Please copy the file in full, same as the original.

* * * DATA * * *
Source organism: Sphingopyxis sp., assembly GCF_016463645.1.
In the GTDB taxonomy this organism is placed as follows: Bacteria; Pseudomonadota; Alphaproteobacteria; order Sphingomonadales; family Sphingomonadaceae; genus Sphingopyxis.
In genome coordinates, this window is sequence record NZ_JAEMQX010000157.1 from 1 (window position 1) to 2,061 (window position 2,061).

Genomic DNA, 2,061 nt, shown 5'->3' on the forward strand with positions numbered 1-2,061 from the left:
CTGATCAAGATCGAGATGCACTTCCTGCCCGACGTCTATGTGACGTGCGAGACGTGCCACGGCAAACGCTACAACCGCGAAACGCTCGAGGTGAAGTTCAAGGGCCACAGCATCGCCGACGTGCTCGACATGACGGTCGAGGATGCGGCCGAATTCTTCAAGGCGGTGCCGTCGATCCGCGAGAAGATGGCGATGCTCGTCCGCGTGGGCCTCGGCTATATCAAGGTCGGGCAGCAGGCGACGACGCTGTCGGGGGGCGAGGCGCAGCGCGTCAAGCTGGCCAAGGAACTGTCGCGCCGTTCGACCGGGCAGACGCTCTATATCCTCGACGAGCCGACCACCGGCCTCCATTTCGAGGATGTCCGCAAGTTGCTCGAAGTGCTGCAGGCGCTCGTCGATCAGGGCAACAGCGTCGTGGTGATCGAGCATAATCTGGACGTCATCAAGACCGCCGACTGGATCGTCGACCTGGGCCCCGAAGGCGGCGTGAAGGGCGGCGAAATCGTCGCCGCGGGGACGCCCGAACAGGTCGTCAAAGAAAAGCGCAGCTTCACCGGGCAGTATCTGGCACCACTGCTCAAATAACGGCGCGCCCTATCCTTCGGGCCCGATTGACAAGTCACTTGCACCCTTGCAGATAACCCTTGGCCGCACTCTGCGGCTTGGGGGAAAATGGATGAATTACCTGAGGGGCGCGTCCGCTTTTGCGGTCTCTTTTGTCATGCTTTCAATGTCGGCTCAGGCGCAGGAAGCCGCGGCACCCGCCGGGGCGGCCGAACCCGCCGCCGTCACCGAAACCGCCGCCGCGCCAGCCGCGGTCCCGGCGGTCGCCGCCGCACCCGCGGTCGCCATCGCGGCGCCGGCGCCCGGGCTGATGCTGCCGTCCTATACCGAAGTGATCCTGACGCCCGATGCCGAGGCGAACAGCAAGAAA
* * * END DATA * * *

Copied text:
Source organism: Sphingopyxis sp., assembly GCF_016463645.1.
In the GTDB taxonomy this organism is placed as follows: Bacteria; Pseudomonadota; Alphaproteobacteria; order Sphingomonadales; family Sphingomonadaceae; genus Sphingopyxis.
In genome coordinates, this window is sequence record NZ_JAEMQX010000157.1 from 1 (window position 1) to 2,061 (window position 2,061).

Genomic DNA, 2,061 nt, shown 5'->3' on the forward strand with positions numbered 1-2,061 from the left:
CTGATCAAGATCGAGATGCACTTCCTGCCCGACGTCTATGTGACGTGCGAGACGTGCCACGGCAAACGCTACAACCGCGAAACGCTCGAGGTGAAGTTCAAGGGCCACAGCATCGCCGACGTGCTCGACATGACGGTCGAGGATGCGGCCGAATTCTTCAAGGCGGTGCCGTCGATCCGCGAGAAGATGGCGATGCTCGTCCGCGTGGGCCTCGGCTATATCAAGGTCGGGCAGCAGGCGACGACGCTGTCGGGGGGCGAGGCGCAGCGCGTCAAGCTGGCCAAGGAACTGTCGCGCCGTTCGACCGGGCAGACGCTCTATATCCTCGACGAGCCGACCACCGGCCTCCATTTCGAGGATGTCCGCAAGTTGCTCGAAGTGCTGCAGGCGCTCGTCGATCAGGGCAACAGCGTCGTGGTGATCGAGCATAATCTGGACGTCATCAAGACCGCCGACTGGATCGTCGACCTGGGCCCCGAAGGCGGCGTGAAGGGCGGCGAAATCGTCGCCGCGGGGACGCCCGAACAGGTCGTCAAAGAAAAGCGCAGCTTCACCGGGCAGTATCTGGCACCACTGCTCAAATAACGGCGCGCCCTATCCTTCGGGCCCGATTGACAAGTCACTTGCACCCTTGCAGATAACCCTTGGCCGCACTCTGCGGCTTGGGGGAAAATGGATGAATTACCTGAGGGGCGCGTCCGCTTTTGCGGTCTCTTTTGTCATGCTTTCAATGTCGGCTCAGGCGCAGGAAGCCGCGGCACCCGCCGGGGCGGCCGAACCCGCCGCCGTCACCGAAACCGCCGCCGCGCCAGCCGCGGTCCCGGCGGTCGCCGCCGCACCCGCGGTCGCCATCGCGGCGCCGGCGCCCGGGCTGATGCTGCCGTCCTATACCGAAGTGATCCTGACGCCCGATGCCGAGGCGAACAGCAAGAAA